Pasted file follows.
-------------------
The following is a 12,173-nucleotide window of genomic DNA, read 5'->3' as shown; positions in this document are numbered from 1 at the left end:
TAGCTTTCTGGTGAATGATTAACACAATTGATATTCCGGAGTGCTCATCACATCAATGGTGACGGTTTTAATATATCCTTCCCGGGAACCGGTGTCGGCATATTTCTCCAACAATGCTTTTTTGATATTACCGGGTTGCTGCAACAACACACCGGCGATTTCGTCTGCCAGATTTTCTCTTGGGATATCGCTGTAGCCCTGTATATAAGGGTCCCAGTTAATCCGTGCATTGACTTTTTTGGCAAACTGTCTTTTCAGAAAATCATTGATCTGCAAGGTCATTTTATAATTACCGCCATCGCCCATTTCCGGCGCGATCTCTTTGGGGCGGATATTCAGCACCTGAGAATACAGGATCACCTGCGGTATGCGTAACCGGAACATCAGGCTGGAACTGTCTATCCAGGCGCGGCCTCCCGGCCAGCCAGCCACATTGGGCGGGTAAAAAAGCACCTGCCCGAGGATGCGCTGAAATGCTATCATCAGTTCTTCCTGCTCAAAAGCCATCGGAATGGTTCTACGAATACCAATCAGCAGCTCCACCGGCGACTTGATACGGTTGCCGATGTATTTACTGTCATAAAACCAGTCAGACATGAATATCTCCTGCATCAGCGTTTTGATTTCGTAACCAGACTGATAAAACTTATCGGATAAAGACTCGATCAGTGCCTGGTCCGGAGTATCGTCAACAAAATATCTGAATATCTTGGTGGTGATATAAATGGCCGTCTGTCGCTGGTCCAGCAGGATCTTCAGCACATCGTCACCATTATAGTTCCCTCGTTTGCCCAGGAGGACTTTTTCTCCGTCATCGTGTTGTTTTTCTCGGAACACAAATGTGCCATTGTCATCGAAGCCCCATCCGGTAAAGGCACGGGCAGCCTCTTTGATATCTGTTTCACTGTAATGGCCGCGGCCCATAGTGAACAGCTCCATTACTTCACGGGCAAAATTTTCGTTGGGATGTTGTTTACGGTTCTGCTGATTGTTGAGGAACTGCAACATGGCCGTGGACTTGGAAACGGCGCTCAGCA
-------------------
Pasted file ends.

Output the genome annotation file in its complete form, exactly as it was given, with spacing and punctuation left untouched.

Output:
The following is a 12,173-nucleotide window of genomic DNA, read 5'->3' as shown; positions in this document are numbered from 1 at the left end:
TAGCTTTCTGGTGAATGATTAACACAATTGATATTCCGGAGTGCTCATCACATCAATGGTGACGGTTTTAATATATCCTTCCCGGGAACCGGTGTCGGCATATTTCTCCAACAATGCTTTTTTGATATTACCGGGTTGCTGCAACAACACACCGGCGATTTCGTCTGCCAGATTTTCTCTTGGGATATCGCTGTAGCCCTGTATATAAGGGTCCCAGTTAATCCGTGCATTGACTTTTTTGGCAAACTGTCTTTTCAGAAAATCATTGATCTGCAAGGTCATTTTATAATTACCGCCATCGCCCATTTCCGGCGCGATCTCTTTGGGGCGGATATTCAGCACCTGAGAATACAGGATCACCTGCGGTATGCGTAACCGGAACATCAGGCTGGAACTGTCTATCCAGGCGCGGCCTCCCGGCCAGCCAGCCACATTGGGCGGGTAAAAAAGCACCTGCCCGAGGATGCGCTGAAATGCTATCATCAGTTCTTCCTGCTCAAAAGCCATCGGAATGGTTCTACGAATACCAATCAGCAGCTCCACCGGCGACTTGATACGGTTGCCGATGTATTTACTGTCATAAAACCAGTCAGACATGAATATCTCCTGCATCAGCGTTTTGATTTCGTAACCAGACTGATAAAACTTATCGGATAAAGACTCGATCAGTGCCTGGTCCGGAGTATCGTCAACAAAATATCTGAATATCTTGGTGGTGATATAAATGGCCGTCTGTCGCTGGTCCAGCAGGATCTTCAGCACATCGTCACCATTATAGTTCCCTCGTTTGCCCAGGAGGACTTTTTCTCCGTCATCGTGTTGTTTTTCTCGGAACACAAATGTGCCATTGTCATCGAAGCCCCATCCGGTAAAGGCACGGGCAGCCTCTTTGATATCTGTTTCACTGTAATGGCCGCGGCCCATAGTGAACAGCTCCATTACTTCACGGGCAAAATTTTCGTTGGGATGTTGTTTACGGTTCTGCTGATTGTTGAGGAACTGCAACATGGCCGTGGACTTGGAAACGGCGCTCAGCA